You can look to the rumour-baiting, the social media stings, the release day fan frenzies for evidence, but under the red alcoves and long gothic shadows of the Roundhouse, Death Grips have never looked more like a cult.

Just like an initiation ritual, the anticipation ahead of their appearance is agony. The steady rise and fall of white noise over the PA hours before the band take to the stage is mental preparation, the circular logic of the prang-out, and is just another form of the Death Grips tease. It’s maddening, and if their aim is to get people noided, it’s worked.


Convention dictates that a Halloween show calls for costumes, and Death Grips respond with polished boots and pressed suits. The effect – Zach Hill unleashing fills from beneath Saville Row shoulder pads and tie – is more disturbing than any Ray Harryhausen creature. What follows is a claustrophobic rattle through the ribcage of their back catalogue, starting with a breathless ‘Whatever I Want (Fuck Who’s Watching)’. The results of the release of this tension are dangerous. MC Ride bristles with frustration; sexual aggression, suicidal thoughts and drug distortions are all stepped to, stared down and winded away in his contortions, and it’s a pleasure to join in his desperation.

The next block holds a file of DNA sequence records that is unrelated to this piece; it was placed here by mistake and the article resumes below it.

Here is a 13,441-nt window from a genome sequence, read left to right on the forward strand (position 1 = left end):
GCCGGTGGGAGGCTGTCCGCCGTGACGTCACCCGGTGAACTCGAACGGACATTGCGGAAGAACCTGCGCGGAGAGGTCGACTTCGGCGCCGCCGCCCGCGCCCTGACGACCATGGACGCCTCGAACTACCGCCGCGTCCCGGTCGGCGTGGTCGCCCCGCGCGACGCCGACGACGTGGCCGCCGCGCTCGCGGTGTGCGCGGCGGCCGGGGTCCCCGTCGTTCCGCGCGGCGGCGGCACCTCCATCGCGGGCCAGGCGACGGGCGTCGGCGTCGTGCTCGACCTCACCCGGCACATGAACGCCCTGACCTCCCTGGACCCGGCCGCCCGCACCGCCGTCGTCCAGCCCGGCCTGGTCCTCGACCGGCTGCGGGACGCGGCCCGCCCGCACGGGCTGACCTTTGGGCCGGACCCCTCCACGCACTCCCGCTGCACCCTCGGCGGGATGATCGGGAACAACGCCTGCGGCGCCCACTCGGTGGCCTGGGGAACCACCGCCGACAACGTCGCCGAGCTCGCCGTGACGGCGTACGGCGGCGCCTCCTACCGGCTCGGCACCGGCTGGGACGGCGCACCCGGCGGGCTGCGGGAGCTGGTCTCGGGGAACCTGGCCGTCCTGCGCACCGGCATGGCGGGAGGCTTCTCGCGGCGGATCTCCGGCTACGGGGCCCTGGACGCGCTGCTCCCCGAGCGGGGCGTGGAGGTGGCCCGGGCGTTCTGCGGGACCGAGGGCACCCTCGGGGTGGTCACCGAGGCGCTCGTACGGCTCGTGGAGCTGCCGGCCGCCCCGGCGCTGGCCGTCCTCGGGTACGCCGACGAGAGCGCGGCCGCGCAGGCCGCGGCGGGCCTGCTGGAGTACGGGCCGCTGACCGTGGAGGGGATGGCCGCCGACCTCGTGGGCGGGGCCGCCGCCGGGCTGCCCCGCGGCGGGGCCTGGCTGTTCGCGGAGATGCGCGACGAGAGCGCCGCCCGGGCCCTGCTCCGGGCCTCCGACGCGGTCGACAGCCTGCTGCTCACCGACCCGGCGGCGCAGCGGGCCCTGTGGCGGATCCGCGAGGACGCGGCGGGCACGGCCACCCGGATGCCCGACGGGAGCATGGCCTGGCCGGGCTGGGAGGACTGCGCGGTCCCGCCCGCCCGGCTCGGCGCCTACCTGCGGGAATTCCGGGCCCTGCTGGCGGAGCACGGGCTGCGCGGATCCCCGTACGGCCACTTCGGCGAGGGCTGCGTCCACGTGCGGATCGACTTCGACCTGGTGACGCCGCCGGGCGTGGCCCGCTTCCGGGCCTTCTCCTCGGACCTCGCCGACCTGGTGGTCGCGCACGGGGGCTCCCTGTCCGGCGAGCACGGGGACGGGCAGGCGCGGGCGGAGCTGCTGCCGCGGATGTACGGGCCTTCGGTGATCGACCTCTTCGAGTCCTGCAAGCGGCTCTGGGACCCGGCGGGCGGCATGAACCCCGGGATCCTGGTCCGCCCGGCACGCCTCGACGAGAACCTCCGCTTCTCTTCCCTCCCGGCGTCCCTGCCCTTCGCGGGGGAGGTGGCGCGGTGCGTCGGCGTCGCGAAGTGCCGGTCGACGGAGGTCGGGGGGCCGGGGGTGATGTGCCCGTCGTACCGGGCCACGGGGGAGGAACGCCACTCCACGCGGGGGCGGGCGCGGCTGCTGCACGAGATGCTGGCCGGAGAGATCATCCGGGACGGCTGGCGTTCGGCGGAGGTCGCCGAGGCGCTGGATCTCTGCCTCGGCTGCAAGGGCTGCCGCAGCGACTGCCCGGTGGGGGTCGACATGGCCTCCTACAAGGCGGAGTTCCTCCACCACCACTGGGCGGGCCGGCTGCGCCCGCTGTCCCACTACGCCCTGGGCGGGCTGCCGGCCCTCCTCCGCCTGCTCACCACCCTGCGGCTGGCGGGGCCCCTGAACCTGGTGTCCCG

The set is frontloaded with Death Grips at their most palatable. ‘Get Got’, ‘No Love’ and ‘Inanimate Sensation’ are gifts for the uninitiated, intersected with seething renditions of ‘World Of Dogs’ and ‘Hot Head’. ‘Up My Sleeves’ and ‘Lock Your Doors’ meld together in their violent nihilism, before the pummelling bass of ‘Come Up And Get Me’ slams with a kind of rage paralysis. It’s rabid. For all its pop sensibility, ‘I’ve Seen Footage’ can’t dilute the wild energy in the room, and as ‘Hustle Bones’ bleeds into ‘Guillotine’ the show becomes less about music and more about glorious mass trauma. It’s hardcore, it’s hip hop, it’s arthouse, but under the weight of ‘Lord of the Game’, MC Ride shirtless and twisted, it’s hard to care about labels.

For all the hype surrounding Death Grips and the artifice they build around themselves, it’s undeniable that they are worthy of the adoration they receive. Six years in, Death Grips have become essential listening.

Photos by Rebecca Hughes – see the full gallery here.

Stream: Death Grips – Bottomless Pit